Colony-stimulating factors and tomorrow's pharmacy: Why we must be ready

Research output: Contribution to journalReview article

2 Scopus citations

Abstract

The characteristics and clinical uses of recombinant colony-stimulating factors (CSFs) are described, and the pharmacist's role as a consultant and educator on biotherapeutic substances is discussed. CSFs stimulate the formation and differentiation of the erythrocytes, neutrophils, eosinophils, basophils, monocytes, and platelets that compose the blood cell population. Recombinant CSFs represent a means by which the numbers of hematopoietic cells can be modulated, thus making these agents potentially useful in treating hematologic and immunologic deficiencies. CSFs also can increase the ability of neutrophils and monocyte-macrophages to protect the body against foreign invasion. Granulocyte macrophage colony-stimulating factor (GM-CSF) has increased host defenses in acquired immunodeficiency syndrome patients with Kaposi's sarcoma; increased neutrophil, platelet, and erythrocyte counts in preleukemic patients; and increased neutrophil counts in patients with aplastic anemia. GM-CSF and granulocyte colony-stimulating factor (G-CSF) have appeared to alleviate the drastic decrease in neutrophil counts associated with cytotoxic chemotherapy. G-CSF also has shown promise in stimulating neutrophil production in patients with transitional cell carcinoma, congenital agranulocytosis, and hairy-cell leukemia. Mild adverse effects such as fever, chills, rash, fatigue, myalgia, and bone pain are associated with GM-CSF therapy; G-CSF therapy is associated mostly with mild to moderate bone pain. Areas of education for pharmacists working with biotherapeutic substances include stability, storage temperature, drug interactions, novel drug-delivery systems such as monoclonal antibodies or liposomes, variations in biologic activity, and the evolving nature of the information about these investigational drugs. The pharmacist can anticipate an increasing role as a consultant on the use of CSFs and other biotherapeutic substances. Therefore, biotechnological knowledge should be emphasized more strongly throughout the pharmacy curriculum.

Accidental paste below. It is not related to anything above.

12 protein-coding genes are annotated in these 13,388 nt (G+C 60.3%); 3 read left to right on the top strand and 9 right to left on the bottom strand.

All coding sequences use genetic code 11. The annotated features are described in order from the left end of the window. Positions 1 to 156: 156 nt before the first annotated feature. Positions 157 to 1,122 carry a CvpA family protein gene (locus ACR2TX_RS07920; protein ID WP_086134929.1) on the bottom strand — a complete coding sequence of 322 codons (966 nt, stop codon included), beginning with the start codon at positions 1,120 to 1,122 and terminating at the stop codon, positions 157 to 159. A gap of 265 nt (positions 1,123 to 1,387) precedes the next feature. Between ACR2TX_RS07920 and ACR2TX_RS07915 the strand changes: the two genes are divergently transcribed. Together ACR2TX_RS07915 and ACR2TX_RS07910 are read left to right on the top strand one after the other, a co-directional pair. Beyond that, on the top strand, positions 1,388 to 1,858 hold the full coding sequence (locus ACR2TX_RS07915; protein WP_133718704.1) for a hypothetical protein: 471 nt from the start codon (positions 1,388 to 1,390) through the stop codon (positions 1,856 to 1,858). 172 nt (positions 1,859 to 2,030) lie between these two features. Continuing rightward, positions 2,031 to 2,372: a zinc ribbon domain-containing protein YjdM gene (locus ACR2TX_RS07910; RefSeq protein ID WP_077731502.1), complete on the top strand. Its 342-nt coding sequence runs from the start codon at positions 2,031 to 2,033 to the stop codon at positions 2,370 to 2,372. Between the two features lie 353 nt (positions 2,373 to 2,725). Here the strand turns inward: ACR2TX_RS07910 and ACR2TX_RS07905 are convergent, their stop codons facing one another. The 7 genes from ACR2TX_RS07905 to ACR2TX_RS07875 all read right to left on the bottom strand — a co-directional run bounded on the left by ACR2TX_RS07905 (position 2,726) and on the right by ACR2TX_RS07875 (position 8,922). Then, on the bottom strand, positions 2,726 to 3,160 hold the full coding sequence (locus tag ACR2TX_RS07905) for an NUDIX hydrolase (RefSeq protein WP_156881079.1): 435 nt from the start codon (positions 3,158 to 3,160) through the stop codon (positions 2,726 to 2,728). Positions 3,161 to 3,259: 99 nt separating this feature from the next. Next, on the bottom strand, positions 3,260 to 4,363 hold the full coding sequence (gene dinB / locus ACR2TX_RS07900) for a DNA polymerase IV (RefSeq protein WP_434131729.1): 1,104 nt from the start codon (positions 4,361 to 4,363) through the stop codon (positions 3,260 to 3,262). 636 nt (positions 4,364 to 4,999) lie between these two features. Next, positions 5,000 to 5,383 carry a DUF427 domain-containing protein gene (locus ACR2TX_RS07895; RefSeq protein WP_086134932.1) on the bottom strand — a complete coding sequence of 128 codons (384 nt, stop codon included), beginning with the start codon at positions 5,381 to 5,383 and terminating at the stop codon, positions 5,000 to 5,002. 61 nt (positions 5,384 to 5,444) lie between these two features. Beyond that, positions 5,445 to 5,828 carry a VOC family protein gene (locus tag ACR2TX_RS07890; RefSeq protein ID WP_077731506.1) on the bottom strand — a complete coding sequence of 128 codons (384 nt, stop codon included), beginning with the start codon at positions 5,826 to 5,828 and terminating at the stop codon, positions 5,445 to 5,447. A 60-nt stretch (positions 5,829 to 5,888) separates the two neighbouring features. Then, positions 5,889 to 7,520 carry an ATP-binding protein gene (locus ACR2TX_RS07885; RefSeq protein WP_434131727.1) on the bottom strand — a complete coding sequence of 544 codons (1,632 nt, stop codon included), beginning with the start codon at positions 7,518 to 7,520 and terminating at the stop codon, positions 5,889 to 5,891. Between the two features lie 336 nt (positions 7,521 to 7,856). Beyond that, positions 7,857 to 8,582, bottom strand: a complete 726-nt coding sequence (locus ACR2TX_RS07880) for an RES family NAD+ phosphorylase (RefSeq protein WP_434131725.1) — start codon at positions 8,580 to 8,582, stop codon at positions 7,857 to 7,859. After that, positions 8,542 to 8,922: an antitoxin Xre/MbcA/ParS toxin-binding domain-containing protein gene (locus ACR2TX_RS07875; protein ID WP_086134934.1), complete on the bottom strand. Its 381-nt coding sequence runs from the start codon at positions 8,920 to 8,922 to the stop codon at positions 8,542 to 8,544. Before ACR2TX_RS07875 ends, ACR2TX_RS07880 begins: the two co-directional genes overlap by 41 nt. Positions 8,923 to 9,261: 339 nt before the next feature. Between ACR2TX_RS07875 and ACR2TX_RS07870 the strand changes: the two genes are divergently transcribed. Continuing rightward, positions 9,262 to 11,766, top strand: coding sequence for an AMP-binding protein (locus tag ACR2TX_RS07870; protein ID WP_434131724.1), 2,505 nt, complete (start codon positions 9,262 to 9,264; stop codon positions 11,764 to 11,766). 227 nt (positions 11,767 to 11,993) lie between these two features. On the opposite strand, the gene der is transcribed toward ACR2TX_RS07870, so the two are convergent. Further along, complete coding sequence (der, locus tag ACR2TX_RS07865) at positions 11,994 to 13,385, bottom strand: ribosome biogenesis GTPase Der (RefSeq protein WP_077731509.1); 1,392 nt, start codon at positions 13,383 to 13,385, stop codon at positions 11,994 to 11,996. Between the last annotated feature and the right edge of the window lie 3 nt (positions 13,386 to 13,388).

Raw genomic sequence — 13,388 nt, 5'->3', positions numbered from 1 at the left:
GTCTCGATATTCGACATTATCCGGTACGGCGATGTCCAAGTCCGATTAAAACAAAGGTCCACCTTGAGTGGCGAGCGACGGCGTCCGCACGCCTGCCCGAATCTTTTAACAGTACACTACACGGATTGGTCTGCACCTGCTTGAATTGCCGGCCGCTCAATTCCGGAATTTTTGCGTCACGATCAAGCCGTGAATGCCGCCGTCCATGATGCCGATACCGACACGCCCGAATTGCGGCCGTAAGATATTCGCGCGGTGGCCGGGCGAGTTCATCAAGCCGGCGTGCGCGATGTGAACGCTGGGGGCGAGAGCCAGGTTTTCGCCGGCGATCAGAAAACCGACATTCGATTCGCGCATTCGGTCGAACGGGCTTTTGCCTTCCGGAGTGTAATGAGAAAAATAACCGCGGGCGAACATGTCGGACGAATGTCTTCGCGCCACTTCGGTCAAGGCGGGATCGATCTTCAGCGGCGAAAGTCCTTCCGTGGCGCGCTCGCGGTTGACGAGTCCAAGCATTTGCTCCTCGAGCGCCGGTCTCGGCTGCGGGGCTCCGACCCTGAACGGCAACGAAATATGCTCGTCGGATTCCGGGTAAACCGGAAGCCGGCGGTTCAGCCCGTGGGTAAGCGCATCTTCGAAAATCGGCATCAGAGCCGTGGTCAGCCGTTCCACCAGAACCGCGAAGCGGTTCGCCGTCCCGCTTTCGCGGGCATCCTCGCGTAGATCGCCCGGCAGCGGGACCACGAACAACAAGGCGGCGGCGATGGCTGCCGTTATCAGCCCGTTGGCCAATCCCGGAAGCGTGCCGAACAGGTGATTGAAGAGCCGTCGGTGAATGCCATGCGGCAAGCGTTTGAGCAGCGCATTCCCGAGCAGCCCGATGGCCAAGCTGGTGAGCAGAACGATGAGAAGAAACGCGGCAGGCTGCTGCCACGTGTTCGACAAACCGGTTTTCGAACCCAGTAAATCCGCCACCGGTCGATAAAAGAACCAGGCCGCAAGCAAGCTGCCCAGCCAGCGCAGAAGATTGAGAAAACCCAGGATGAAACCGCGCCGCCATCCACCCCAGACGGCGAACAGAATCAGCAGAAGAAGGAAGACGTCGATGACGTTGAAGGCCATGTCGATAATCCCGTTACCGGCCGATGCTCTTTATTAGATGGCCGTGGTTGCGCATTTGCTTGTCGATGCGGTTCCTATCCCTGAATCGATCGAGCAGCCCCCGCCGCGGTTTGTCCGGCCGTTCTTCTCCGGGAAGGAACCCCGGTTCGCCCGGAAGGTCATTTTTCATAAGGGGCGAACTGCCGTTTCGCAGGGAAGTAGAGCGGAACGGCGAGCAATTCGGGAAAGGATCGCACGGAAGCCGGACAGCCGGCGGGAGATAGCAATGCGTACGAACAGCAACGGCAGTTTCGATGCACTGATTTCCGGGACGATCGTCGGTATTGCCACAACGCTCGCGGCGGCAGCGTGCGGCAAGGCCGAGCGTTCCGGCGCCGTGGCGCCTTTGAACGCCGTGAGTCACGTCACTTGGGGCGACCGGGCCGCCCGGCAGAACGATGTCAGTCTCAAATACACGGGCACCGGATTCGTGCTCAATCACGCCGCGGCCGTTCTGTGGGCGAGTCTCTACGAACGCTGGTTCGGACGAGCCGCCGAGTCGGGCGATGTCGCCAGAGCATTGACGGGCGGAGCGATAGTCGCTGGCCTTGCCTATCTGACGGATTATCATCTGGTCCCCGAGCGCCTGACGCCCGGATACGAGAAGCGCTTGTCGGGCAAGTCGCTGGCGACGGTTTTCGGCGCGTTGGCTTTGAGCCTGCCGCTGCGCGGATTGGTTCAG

Original languageEnglish (US)
Pages (from-to)S24-S29
JournalAmerican Journal of Hospital Pharmacy
Volume46
Issue number11 SUPPL. 2
DOIs
StatePublished - 1989

ASJC Scopus subject areas

  • Leadership and Management
  • Pharmaceutical Science

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